The Tampa Bay Lightning has a history of trades nearing the deadline. The back-to-back champions made back-to-back deadline deals in their respective runs to the Stanley Cup. In 2019-20, the Lightning added Blake Coleman and Barclay Goodrow, and gave up two firsts and a solid prospect in total. Then, in the 2020-21 season, the Lightning made a deal to acquire David Savard in a three-way deal to make the salary work. Could they make another move this season?
Three Tampa Bay Lightning Trades that Could Happen By The Deadline
The Lightning, currently ranked fifth in the league, have not missed a step this season. However, their pace is certainly beginning to slow down. They’re coming off of their first losing streak (in regulation time) of the season, 55 games in.
Since the start of the new calendar year, the Lightning has gone 16-8-1, with four of those losses coming this month, March 2022. The Lightning penalty kill has been up and down since the turn of the new year as well (82.35 percent in January, 66.67% in February, and back up to 85.19% in March). But what’s maybe the most concerning aspect of their start to the calendar year is the declining power play. It went from 24.32% in January to 21.05% in February to its current mark of 19.05% in March. And that doesn’t even begin to look at their bigger issues.
The Players They Could Look For In A Trade
The first player the Lightning should look at acquiring begins at the forward positions. As mentioned, the Lightning has bigger issues than their somewhat poor start to the new calendar year and their declining powerplay. They have been very bad, especially recently, when it comes to starting games off strong. They have been out-scored 24 to 29 in that span in first periods, with a 20% powerplay and 68% penalty kill. Their third periods are a lot better in terms of scoring (out-scoring opponents 36-22), but their powerplay is horrendous, converting on just 7.41% of third-period powerplays. But what makes them good in third periods is their defence, as they’ve killed 86.21% of penalty kills in third periods.
The Lightning needs a player who doesn’t turn the puck over often, plays hard on the puck, and is reliable. A player who is similar to Coleman or Goodrow. There is a very similar player available on the market this season. That player does not hit as often, but similar to Coleman and Goodrow has never had a single season with more giveaways than takeaways. That player is Montreal Canadiens forward, Artturi Lehkonen.
First, let’s look at the salary aspect. The Lightning, with their 13 forwards, seven defensemen and two goalies listed on CapFriendly, combine to absorb $81,354,166. That gives them $145,834 to spend. Lehkonen has a cap hit of $2,300,000. With 50% retainment, that drops to $1,150,000. The Lightning must shed $1,004,166 in order to make Lehkonen fit. One player on the Lightning roster who has been in and out for years is Cal Foote. The right-shot defender has been in and out of the lineup recently, being a healthy scratch more often than not. His $850,000 cap hit won’t be enough to fit Lehkonen under, so this hypothetical trade will likely need a third team. However, this is the basis of the deal.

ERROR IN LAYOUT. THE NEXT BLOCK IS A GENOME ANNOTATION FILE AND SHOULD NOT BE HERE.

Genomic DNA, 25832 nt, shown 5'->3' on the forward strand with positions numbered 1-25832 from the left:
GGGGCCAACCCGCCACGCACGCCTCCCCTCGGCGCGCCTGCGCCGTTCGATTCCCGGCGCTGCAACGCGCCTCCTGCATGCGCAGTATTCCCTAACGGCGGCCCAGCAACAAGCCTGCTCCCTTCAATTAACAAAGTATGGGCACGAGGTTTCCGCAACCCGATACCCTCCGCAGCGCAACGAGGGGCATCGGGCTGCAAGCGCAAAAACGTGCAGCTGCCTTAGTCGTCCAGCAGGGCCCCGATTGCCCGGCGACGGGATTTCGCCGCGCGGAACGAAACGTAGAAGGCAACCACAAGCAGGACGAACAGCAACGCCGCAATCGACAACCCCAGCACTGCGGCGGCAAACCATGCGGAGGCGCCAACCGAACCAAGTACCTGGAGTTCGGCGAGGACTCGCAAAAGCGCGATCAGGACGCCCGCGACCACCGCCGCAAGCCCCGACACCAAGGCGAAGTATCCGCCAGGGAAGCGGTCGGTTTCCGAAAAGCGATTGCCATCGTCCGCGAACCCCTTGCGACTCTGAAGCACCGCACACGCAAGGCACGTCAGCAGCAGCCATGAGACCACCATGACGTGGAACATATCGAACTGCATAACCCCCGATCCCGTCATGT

To Tampa Bay: Artturi Lehkonen (50% salary retainment) and Carolina’s third-round pick in 2022 (owned by Montreal)
To Montreal: Cal Foote and a 2023 first-round pick
The thought behind this trade is comparable to the Coleman trade. Lehkonen’s advanced stats aren’t as good as Coleman’s advanced stats in the 2019-20 season with the Devils, but their raw stats were very similar. In 57 games with the Devils before the trade, Coleman scored 21 goals and 10 assists for 31 points, averaging 17:02 time on ice per game. He had 166 hits and 42 takeaways against 19 giveaways. This season, Lehkonen has 13 goals and 15 assists for 28 points in 55 games, averaging 14:40 time on ice per game. He has 58 hits and 14 takeaways to 13 giveaways. With the salary retainment and a likely third team, Lehkonen’s return heightens, thus making it eerily comparable to the Coleman deal despite being a step below him, both looking at raw stats and advanced metrics.
Trade Two For The Tampa Bay Lightning
If that first option of Lehkonen does not pan out, there are two forwards who could be argued as a good plan B. Those two are Nick Paul of the Ottawa Senators and Tyler Motte of the Vancouver Canucks. First, looking at Paul, he seems less likely to be dealt with. The Senators should look to extend Paul’s contract moving forward, and it seems as though that’s what they are looking to do. But if talks continue to stall, Ottawa could look to move him for a decent haul. Paul’s contract is $1,350,000, which is cheaper than Lehkonen’s deal. Retaining half brings his cap hit down to $675,000.